How unpaid staff can cost your business in the long run

StaffUnpaid staff sound great, but have you thought for a minute about the implications from a business, accounting, tax and legal perspective?


I know, I know – starting a business is hard work. Cash flow is ….well….often non existent, so advertising for a volunteer role, or an unpaid role, unpaid staff (or any other variation of those terms) does sound like a solution to all your problems. Hallelujah.

But just have a think for a minute.  If this was legal 100% of the time wouldn’t we all be doing it?

Remember the old saying, “If it’s too good to be true it probably is”- well that saying exists because it is true.

See here is the low down on whether “unpaid staff” should really be classified as unpaid work arrangements or are they really an employee and therefore minimum wage applies:

  • What is the nature and purpose of the arrangement? So is this a learning experience or are you asking someone to assist with the day to day operations of your business?  Are you expecting the person to do productive work or are they just learning and developing their own skills.
  • How long is the arrangement for?  Don’t get fooled into thinking that short must mean unpaid as this is not always the case.  You need to review each situation in isolation and review it from every angle.
  • Significance to the business? So is the work you are asking someone to do for free normally done by paid employees?  Is this work mandatory for the business to operate?  The higher the importance and significance, the more chance the role is that of an employee.
  • What are the obligations of the role/person?  Are they just learning or observing or are they helping the business benefit in its daily operations?
  • Where are the benefits (and to whom)? If the relationship is a genuine unpaid work arrangement then all benefits should flow through to the person who is doing the unpaid role.  If a business is the one gaining significant benefit from the work….this tends to indicate an employee relationship.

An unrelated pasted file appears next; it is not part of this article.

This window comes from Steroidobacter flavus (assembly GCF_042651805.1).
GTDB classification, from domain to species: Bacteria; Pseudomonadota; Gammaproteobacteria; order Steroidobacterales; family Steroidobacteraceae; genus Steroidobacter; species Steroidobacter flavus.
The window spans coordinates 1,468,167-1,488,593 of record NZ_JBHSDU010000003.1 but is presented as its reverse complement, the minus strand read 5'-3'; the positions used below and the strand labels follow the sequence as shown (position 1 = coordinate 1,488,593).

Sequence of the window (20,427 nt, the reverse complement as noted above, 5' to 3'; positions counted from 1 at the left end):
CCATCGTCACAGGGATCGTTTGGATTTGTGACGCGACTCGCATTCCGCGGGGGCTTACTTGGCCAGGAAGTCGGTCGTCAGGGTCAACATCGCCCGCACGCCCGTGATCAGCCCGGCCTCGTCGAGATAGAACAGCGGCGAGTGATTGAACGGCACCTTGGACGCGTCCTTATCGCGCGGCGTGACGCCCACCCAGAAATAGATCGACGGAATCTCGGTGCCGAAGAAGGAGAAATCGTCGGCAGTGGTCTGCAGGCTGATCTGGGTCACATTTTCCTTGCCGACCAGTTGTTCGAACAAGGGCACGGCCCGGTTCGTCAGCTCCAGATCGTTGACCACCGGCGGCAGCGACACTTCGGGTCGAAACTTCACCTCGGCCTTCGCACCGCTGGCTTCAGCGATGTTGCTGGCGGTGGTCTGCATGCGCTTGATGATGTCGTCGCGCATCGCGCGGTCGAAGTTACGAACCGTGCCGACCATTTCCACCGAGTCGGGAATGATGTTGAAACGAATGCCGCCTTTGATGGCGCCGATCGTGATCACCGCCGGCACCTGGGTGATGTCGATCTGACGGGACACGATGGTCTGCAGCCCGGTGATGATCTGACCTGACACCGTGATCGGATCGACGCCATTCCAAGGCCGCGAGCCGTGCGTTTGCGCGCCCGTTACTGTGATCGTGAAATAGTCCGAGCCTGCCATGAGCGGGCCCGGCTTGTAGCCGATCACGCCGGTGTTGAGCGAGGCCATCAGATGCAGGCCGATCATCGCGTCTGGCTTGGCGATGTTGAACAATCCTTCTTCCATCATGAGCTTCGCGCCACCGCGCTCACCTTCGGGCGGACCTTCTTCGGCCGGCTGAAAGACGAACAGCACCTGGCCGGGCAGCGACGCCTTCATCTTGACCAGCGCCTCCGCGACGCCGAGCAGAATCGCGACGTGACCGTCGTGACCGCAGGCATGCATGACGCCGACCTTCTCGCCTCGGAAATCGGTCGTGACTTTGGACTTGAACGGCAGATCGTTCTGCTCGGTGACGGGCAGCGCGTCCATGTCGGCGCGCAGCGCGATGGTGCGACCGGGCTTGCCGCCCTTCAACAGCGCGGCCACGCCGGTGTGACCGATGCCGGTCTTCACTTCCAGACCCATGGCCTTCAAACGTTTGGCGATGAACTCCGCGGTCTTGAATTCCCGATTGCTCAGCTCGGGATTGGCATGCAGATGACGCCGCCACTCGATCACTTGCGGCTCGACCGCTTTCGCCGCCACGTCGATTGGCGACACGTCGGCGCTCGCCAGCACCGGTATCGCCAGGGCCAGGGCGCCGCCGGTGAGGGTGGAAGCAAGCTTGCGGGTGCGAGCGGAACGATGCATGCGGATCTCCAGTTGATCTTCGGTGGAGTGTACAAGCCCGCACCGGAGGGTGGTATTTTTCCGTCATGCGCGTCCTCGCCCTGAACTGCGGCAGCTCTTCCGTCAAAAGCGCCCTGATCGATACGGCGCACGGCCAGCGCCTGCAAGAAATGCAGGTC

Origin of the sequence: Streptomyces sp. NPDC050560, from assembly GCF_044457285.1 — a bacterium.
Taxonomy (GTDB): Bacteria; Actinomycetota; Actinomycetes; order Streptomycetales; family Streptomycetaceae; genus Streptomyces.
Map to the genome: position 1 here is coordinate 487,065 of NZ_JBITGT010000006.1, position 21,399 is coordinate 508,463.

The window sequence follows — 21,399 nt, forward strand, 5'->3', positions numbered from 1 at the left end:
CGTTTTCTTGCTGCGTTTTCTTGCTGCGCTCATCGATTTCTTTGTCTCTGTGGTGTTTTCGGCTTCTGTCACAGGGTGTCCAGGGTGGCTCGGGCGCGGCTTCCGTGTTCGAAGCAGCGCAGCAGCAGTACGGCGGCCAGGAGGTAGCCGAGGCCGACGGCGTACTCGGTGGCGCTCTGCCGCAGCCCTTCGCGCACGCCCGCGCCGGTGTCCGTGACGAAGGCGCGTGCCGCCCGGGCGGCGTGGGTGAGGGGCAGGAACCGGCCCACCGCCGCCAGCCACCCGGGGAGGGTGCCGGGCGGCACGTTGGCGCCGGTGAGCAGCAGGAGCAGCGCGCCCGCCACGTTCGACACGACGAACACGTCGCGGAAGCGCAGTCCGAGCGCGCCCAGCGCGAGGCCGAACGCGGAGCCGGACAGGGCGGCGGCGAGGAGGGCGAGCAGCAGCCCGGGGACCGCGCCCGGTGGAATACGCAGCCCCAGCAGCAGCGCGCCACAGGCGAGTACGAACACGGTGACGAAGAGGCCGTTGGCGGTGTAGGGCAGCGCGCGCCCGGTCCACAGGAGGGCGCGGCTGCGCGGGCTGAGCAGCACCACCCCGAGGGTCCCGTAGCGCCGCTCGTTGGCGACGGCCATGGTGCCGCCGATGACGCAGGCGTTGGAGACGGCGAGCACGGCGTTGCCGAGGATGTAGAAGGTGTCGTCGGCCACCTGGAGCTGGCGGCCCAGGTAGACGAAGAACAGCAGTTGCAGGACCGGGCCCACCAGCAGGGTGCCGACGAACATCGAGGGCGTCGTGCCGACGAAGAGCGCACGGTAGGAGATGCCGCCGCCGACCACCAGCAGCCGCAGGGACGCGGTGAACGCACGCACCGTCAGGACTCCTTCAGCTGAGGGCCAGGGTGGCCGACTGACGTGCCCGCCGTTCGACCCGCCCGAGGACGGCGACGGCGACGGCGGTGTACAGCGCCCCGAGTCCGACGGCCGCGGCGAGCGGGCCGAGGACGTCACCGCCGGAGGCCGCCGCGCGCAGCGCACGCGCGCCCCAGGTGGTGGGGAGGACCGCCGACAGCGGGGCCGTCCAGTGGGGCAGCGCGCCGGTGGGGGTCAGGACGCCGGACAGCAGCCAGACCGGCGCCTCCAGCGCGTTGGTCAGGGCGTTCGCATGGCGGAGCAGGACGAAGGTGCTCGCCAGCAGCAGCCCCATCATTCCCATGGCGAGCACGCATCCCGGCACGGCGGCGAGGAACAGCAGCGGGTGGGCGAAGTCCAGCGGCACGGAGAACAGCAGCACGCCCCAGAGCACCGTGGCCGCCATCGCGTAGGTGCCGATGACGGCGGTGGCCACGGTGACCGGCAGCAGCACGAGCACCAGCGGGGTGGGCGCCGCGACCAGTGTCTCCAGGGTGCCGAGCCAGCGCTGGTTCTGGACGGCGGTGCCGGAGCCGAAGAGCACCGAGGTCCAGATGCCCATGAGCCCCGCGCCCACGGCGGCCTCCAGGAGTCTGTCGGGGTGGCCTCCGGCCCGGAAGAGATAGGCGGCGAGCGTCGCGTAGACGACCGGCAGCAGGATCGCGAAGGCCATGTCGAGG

So why am I being such a hard nose when it comes to unpaid work arrangements and advertising for unpaid staff?

Here’s the thing.  I believe that if you have a job description and are expecting people to help your business operate, grow and flourish – you need to pay the person you hire for that role.  The main benefit in that relationship is your business.  No doubt in my mind.

Secondly, we should be supporting and valuing the skills and experience of the people we think can help our business grow….not offering to not pay them for this.  This makes no sense to me at all.

Whilst free help sounds great – the consequences can be catastrophic.  Fines, back payments in superannuation and tax, claims against your business for failing to meet minimum wage levels – you name it.  Is it worth the risk to your business, your brand, your reputation or damaging relationships with suppliers?

So next time you offer an unpaid role to someone, have a think about how you would feel if someone asked for your services for free – as chances are – you have just done exactly that to someone else.

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